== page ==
be more appropriate under Principle 3: it could be argued that reading
order is irrelevant unless it affects the user's ability to understand
the content. This in itself is not necessarily an accessibility issue.
It becomes an accessibility issue if a user with a disability (such as a
visual or cognitive impairment) could not reliably derive a meaningful
reading order from the default presentation. If we want to retain this
criterion and keep it under 2.4, we need to craft wording that ties
reading order to users' ability to operate and use the content.

2.	The tab order follows relationships and sequences in the
content. 
3.	Images have structure that users can access. 
4.	Perceivable units have descriptive titles 
5.	Text is divided into paragraphs. 
6.	Documents are divided into hierarchical sections and subsections
that have descriptive titles. 

</proposed> <current> Guideline 2.4 Facilitate the ability of users to
orient themselves and move within the content. [level 2 guideline] Level
1 Success Criteria for Guideline 2.4 List of 1 items 1. No level 1
success criteria for this guideline. list end Level 2 Success Criteria
for Guideline 2.4 List of 2 items (contains 1 nested list) 1. In
documents greater than 50,000 words or sites larger than 50 perceived
pages, at least one of the following is provided. [V] Editorial Note:
What's a perceived page? What if it's a voice XML application? How does
it apply to Web applications? Why 50 and 50,000? List of 3 items nesting
level 1 A. hierarchical structure, B. table of contents (for pages) or
site map (for sites), C. alternate display order (for pages) or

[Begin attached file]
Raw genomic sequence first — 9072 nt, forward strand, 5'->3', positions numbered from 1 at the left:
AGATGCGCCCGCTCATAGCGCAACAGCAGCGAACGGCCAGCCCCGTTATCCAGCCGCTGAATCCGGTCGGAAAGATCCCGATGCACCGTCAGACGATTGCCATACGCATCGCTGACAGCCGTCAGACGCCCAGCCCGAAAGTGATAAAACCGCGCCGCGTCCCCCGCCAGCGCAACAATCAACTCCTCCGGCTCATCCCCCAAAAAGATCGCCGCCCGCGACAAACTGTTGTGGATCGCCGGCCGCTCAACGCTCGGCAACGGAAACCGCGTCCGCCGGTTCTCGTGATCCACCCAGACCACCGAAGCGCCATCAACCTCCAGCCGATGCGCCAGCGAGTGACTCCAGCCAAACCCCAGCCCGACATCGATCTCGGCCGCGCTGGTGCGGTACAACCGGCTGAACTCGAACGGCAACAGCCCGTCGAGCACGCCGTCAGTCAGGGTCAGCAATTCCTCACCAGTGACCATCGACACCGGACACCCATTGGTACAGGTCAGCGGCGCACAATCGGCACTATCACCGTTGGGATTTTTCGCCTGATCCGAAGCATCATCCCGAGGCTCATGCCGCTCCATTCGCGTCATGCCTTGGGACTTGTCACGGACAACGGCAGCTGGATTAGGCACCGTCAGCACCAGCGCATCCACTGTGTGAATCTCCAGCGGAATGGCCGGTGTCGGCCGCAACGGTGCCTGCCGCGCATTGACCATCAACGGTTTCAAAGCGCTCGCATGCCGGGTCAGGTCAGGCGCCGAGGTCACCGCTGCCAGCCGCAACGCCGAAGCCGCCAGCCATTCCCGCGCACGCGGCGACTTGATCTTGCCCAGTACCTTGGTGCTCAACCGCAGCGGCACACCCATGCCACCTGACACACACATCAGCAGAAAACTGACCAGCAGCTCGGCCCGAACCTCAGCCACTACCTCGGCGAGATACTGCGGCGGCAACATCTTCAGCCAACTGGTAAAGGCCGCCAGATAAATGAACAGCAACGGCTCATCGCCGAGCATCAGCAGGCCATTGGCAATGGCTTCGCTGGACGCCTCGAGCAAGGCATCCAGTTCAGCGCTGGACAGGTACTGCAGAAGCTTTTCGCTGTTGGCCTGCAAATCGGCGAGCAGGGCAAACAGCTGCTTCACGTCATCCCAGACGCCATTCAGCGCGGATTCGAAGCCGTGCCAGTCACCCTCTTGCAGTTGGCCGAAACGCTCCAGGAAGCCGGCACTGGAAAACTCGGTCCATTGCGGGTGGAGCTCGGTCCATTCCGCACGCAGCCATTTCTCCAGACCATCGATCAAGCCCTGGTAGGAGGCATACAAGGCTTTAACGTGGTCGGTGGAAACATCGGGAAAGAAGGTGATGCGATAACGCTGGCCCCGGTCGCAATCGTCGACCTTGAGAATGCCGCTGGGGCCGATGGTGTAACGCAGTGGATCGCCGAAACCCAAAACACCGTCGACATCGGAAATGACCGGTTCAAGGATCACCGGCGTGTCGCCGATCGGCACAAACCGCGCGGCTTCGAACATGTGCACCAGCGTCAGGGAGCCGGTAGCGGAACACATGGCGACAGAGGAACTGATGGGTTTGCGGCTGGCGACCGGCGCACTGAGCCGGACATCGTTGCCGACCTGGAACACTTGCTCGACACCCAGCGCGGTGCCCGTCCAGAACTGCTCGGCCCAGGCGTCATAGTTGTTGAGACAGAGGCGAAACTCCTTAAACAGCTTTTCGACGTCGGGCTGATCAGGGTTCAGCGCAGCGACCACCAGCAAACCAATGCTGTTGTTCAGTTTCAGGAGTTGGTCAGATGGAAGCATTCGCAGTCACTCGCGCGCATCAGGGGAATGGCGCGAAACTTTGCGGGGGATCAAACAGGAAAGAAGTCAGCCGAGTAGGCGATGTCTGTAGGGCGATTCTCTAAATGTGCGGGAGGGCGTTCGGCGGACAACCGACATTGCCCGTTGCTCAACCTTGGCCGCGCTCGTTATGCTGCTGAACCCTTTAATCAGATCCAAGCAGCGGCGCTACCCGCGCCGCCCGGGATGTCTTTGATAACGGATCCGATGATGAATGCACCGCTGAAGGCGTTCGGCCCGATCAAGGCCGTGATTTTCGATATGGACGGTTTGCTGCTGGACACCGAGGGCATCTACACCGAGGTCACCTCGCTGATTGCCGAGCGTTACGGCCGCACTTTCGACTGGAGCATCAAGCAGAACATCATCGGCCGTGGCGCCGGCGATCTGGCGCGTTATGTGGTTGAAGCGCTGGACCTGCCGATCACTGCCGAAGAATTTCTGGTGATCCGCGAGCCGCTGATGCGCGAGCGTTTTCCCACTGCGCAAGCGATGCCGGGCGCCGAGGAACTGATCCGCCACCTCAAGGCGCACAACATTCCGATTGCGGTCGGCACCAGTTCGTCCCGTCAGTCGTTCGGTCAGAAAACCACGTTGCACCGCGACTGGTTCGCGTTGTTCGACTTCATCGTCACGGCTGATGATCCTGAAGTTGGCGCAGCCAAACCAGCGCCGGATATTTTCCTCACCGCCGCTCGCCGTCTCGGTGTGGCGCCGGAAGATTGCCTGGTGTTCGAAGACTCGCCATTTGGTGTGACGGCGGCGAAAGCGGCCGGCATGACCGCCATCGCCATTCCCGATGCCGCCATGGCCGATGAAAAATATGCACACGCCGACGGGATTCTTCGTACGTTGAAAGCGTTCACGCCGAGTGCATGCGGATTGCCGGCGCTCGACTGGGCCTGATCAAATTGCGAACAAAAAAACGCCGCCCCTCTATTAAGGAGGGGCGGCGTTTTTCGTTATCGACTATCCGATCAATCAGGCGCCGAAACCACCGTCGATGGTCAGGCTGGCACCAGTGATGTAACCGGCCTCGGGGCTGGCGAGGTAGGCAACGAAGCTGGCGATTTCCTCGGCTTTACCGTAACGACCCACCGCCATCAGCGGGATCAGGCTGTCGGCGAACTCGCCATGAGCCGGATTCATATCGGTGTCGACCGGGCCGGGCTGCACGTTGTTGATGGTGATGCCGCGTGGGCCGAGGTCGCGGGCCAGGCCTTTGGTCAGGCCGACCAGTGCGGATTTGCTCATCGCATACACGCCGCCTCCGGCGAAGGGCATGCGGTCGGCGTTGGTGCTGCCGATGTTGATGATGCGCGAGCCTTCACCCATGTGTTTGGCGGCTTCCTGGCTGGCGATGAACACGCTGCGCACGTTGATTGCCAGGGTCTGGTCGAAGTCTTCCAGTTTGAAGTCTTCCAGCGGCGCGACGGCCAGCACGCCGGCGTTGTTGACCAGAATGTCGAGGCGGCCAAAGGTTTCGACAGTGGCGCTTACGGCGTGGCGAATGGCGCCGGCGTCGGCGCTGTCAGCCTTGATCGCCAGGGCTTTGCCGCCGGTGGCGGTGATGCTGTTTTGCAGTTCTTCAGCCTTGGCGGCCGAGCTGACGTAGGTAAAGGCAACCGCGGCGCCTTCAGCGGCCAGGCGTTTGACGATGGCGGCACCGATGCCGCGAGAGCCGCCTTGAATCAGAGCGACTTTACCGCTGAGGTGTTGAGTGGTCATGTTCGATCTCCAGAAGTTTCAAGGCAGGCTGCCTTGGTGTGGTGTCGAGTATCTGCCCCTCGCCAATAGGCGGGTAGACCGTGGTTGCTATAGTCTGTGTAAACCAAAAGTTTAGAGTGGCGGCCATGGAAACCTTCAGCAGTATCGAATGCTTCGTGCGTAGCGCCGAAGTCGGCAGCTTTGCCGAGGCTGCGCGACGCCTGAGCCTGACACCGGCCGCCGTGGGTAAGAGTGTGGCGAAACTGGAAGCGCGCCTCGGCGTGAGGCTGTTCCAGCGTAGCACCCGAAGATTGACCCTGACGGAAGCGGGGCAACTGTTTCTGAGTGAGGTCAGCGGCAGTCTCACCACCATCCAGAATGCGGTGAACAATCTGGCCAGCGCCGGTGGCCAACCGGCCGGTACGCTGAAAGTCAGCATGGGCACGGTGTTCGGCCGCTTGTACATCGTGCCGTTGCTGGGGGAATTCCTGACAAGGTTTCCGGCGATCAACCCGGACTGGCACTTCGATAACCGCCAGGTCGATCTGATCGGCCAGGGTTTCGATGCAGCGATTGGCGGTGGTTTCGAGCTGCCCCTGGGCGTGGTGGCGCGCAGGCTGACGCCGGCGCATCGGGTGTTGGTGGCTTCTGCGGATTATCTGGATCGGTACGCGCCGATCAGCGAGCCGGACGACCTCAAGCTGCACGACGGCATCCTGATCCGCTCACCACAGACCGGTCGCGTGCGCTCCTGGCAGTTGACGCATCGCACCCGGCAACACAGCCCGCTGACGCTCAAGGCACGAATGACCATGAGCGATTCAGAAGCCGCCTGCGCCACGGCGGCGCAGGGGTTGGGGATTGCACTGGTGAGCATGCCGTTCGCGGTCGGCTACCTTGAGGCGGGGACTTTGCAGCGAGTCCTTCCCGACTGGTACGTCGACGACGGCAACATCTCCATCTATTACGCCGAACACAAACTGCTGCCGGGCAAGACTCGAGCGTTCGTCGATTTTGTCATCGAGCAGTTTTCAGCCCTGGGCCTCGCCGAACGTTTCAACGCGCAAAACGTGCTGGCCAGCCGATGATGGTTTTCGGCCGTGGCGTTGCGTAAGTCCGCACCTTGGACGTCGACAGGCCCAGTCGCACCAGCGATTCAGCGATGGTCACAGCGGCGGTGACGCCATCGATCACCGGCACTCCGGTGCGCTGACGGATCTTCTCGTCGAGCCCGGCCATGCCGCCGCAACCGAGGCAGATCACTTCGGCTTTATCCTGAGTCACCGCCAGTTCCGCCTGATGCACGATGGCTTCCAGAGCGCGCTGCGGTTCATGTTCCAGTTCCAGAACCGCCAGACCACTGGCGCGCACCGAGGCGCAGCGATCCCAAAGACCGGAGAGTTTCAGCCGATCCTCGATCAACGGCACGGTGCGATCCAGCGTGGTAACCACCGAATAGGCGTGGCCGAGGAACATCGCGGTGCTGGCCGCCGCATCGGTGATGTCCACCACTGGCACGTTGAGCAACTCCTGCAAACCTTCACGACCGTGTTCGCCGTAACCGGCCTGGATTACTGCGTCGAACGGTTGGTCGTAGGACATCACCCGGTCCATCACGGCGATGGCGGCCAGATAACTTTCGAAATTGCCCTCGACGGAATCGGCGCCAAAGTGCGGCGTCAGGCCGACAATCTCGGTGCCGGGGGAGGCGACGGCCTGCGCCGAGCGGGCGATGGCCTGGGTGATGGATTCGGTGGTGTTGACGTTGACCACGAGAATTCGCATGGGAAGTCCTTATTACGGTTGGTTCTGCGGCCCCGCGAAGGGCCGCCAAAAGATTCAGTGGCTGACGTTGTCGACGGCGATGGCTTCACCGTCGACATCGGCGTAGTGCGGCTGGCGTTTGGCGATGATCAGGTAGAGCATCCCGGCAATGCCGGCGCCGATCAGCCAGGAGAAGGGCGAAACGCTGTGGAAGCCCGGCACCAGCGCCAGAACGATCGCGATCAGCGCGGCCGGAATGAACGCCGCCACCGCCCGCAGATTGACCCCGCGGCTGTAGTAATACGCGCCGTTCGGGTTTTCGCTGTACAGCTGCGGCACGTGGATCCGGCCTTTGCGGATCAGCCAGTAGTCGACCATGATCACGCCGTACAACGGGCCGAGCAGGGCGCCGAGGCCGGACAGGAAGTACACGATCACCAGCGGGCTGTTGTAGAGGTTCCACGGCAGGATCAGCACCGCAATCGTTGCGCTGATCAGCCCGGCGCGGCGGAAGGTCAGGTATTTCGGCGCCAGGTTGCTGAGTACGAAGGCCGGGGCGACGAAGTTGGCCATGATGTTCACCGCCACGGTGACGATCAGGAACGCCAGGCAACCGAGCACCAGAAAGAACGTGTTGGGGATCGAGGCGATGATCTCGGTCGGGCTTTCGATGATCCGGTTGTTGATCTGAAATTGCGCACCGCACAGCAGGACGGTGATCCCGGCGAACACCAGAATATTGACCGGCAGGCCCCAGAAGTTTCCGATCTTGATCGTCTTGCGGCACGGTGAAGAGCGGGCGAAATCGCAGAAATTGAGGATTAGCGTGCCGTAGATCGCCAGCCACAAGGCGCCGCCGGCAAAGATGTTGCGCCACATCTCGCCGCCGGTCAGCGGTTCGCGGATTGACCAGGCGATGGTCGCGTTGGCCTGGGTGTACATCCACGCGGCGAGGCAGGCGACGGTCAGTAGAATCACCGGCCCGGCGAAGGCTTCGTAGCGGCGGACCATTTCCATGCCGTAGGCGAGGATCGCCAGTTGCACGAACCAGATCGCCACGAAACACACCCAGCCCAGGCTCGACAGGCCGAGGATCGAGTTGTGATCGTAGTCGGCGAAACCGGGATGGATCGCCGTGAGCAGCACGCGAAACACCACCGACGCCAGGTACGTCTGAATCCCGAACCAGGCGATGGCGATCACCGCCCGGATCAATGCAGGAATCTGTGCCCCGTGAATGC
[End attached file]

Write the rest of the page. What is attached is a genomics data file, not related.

alternate site navigation mechanisms (for sites). list end nesting level
1 2. Large blocks of material that are repeated on multiple pages, such
as navigation menus with more than 8 or more links, can be bypassed by
people who use screen readers or who navigate via keyboard or keyboard
interface. [V] list end Level 3 Success Criteria for Guideline 2.4 List
of 5 items (contains 1 nested list) 1. Information is provided that
would indicate at least one logical sequence in which to read a
document. [I] 2. Diagrams are constructed so that they have structure
that users can access. [I] 3. Logical tab order has been created. [I]
Editorial Note: "logical tab order" may not be testable. 4. Each page or
other resource that can be accessed separately and that supports a title
has a title that identifies the subject or purpose of the resource. [I]
Editorial Note: We need to define "accessed separately" to clarify that
what is being titled is a piece of content in its entirety vs.
individual elements or portions of the content. 5. There is a statement
associated with the content asserting that items from the following list
were considered: [V] List of 3 items nesting level 1 A. Breaking up text
into logical paragraphs, B. Dividing documents, especially very long
ones, into hierarchical sections and subsections with clear and
informative titles, C. Revealing important non-hierarchical
relationships, such as cross-references so that the relationships are
represented unambiguously in the markup or data model. Editorial Note:
Are there any others? list end nesting level 1 list end </current> 

[1]
http://lists.w3.org/Archives/Public/w3c-wai-gl/2004OctDec/0199.html#star
t

[2]
http://trace.wisc.edu/bugzilla_wcag/issuereports/navigation-mechanisms_i
ssues.php#491

 

"Good design is accessible design." 
John Slatin, Ph.D.
Director, Accessibility Institute
University of Texas at Austin
FAC 248C
1 University Station G9600
Austin, TX 78712
ph 512-495-4288, f 512-495-4524
email jslatin@mail.utexas.edu
web http://www.utexas.edu/research/accessibility/
<http://www.utexas.edu/research/accessibility/> 


 

 
Received on Wednesday, 3 November 2004 20:56:14 GMT